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Hair Dye and Toxic Epidermal Necrolysis

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Hair DyeToxic epidermal necrolysis (TEN), also known as Lyell’s syndrome, is a rare, life-threatening skin condition that is typically caused by a reaction to some type of medication. The condition causes the top layer of the skin to detach from the lower layers all over the body, leaving the body vulnerable to serious infection.

While the vast majority of TEN cases are believed to be drug induced, the condition can also be caused by hair dye.

Hair Dye/TEN Wrongful Death Lawsuit Filed

A wrongful death action was filed earlier this month in Georgia on behalf of a 26-year-old woman who died in September 2014, approximately six weeks after applying “7th Stage Clairol Professional” and “Divina 10 Volume Crème Developer, ” hair dye products manufactured by Proctor & Gamble and Phoenix Products, respectively.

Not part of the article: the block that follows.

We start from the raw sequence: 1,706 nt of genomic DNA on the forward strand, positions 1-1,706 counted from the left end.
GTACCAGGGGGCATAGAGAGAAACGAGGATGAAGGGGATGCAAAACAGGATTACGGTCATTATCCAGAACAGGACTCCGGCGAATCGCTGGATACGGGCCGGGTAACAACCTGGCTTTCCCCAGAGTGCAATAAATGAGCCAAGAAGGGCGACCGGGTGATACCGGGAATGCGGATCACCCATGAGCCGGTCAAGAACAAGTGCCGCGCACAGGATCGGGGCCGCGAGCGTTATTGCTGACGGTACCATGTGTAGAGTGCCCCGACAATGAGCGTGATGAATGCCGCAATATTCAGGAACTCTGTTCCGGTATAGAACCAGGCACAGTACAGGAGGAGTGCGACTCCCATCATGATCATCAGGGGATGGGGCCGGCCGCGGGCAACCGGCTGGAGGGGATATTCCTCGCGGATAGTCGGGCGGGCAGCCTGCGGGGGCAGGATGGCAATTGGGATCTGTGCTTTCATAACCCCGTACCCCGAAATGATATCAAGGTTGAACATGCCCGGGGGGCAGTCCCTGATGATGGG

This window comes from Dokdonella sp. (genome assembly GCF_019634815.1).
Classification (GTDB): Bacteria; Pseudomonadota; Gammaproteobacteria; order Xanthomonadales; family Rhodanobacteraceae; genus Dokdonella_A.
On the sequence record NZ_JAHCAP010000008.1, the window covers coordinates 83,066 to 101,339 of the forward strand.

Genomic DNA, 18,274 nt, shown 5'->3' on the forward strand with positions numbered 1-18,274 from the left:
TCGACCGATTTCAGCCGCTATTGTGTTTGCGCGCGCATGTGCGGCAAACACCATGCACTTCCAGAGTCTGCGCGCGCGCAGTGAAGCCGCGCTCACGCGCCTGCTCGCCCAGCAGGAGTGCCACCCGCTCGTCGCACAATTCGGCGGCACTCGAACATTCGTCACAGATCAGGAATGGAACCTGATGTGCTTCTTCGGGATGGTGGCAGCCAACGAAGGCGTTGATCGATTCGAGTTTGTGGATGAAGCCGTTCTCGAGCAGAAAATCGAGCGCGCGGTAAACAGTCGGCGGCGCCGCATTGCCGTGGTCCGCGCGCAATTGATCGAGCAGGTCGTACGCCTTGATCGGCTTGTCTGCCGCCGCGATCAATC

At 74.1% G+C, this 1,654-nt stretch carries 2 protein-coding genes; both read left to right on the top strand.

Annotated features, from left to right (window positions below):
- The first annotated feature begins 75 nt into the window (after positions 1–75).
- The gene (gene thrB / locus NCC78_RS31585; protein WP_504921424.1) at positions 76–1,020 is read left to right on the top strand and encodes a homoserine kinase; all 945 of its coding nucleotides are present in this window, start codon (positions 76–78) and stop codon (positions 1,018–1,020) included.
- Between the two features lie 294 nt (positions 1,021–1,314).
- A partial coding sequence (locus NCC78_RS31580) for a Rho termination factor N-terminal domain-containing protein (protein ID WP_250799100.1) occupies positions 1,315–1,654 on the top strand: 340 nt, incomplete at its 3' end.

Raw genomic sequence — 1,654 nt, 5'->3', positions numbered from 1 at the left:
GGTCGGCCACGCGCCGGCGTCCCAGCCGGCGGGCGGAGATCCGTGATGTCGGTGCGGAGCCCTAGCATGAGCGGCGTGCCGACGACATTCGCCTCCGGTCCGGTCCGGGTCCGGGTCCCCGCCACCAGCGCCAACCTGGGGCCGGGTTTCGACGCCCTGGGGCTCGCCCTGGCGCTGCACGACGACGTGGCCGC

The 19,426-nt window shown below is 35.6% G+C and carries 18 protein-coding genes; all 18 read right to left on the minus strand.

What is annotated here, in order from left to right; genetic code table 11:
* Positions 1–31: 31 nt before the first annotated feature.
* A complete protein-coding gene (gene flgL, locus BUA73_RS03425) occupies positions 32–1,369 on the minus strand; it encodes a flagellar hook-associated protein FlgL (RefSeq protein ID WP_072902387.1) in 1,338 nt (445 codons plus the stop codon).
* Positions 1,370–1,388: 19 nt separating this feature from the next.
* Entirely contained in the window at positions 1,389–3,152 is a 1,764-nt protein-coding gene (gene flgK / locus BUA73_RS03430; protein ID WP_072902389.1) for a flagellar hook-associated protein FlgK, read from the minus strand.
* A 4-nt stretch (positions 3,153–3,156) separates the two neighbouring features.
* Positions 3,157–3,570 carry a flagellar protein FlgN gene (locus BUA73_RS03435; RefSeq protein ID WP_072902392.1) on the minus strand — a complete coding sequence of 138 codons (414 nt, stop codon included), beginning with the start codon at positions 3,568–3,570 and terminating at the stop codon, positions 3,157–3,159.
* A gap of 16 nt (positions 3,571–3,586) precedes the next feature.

According to court documents, the plaintiff’s symptoms began after using

the hair dye products and her cause of death was listed as “complications of toxic epidermal necrolysis.” The relationship between hair dye and TEN has been reported in the medical literature since at least 2009.

Medications Commonly Causing TEN

TEN can be caused by almost any medication including antibiotics, anticonvulsants, sedatives and painkillers. The leading causes of this disease are the following medications:

TEN results in death an estimated 30 percent of the time, typically as a result of sepsis and subsequent multi-organ system failure.


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